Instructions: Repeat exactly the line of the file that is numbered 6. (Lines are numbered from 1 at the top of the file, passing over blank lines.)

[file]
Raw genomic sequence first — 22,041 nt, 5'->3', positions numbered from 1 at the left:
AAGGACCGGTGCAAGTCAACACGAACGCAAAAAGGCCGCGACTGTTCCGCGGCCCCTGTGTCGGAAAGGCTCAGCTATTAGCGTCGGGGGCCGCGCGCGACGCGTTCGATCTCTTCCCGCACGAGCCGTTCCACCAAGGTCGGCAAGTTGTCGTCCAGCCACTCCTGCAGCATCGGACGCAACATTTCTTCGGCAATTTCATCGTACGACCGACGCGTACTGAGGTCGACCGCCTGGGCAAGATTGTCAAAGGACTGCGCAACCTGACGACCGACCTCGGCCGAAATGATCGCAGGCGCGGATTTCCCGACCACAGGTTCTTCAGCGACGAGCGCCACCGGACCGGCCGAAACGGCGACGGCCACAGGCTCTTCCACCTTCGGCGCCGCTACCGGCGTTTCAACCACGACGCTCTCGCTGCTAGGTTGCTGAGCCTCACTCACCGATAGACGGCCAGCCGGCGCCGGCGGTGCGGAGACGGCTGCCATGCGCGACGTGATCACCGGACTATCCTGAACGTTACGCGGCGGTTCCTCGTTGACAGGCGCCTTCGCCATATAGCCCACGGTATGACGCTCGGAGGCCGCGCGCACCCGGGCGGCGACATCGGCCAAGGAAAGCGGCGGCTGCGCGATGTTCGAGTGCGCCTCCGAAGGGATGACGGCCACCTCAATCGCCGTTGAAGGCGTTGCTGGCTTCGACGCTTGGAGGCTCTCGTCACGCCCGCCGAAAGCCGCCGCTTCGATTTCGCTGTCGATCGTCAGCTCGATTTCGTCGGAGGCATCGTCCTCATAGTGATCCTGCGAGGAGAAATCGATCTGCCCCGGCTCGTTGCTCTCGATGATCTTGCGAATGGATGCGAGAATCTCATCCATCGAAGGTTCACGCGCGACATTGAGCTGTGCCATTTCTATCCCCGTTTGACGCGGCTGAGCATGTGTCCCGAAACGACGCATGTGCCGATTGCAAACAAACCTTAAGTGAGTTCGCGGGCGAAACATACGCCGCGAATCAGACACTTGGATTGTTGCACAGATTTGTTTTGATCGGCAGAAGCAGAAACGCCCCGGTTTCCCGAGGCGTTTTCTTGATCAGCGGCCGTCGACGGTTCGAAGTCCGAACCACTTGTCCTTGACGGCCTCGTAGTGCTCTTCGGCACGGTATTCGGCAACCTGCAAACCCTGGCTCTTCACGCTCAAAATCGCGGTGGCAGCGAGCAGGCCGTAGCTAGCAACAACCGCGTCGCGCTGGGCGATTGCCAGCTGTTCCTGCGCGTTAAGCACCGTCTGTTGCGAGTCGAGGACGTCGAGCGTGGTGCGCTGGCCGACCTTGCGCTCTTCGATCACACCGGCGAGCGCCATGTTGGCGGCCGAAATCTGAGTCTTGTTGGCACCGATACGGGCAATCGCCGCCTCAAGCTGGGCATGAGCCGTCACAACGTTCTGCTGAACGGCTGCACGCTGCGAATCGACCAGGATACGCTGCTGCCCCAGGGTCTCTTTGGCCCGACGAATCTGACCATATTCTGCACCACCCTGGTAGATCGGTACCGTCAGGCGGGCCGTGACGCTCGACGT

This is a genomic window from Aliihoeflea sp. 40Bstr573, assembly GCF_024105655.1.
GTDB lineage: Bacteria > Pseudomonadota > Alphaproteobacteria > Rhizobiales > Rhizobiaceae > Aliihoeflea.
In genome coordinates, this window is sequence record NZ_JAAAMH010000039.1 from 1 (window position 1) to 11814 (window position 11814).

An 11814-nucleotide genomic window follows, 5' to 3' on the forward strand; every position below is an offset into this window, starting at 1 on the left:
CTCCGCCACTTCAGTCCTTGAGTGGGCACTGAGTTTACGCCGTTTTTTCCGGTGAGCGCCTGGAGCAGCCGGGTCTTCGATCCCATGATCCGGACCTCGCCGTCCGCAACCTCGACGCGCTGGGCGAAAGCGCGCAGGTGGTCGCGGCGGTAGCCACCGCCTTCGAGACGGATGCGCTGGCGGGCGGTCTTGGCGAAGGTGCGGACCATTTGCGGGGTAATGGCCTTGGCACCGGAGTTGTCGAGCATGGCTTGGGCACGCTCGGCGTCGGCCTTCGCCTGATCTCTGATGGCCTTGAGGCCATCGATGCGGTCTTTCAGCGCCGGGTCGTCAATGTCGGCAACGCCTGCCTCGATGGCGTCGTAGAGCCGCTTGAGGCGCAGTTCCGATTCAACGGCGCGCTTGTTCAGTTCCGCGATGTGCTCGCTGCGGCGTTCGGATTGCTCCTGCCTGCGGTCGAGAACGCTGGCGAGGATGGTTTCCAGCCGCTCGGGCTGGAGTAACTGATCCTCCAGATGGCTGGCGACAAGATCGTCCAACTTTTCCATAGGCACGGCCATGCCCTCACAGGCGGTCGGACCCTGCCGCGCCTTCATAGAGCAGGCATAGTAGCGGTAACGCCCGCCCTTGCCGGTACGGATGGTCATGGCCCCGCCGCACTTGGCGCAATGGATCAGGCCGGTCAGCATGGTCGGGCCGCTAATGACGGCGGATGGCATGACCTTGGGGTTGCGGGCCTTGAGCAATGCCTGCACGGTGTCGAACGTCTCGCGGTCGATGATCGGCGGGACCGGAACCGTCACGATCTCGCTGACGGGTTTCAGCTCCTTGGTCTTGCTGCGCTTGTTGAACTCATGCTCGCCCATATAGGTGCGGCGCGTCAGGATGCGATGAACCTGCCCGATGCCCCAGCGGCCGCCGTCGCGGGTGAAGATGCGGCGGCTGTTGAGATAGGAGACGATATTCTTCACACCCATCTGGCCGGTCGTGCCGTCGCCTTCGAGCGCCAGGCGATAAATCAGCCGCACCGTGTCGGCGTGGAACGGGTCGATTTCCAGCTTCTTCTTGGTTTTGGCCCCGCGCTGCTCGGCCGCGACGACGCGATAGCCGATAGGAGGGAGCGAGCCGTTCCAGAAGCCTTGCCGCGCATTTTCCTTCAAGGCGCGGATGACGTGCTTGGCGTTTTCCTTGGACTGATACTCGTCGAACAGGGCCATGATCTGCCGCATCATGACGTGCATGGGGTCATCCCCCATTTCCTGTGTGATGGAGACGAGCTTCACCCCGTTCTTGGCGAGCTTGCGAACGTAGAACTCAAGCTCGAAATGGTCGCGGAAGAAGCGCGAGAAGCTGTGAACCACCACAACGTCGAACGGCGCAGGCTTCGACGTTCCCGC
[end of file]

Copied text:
An 11814-nucleotide genomic window follows, 5' to 3' on the forward strand; every position below is an offset into this window, starting at 1 on the left: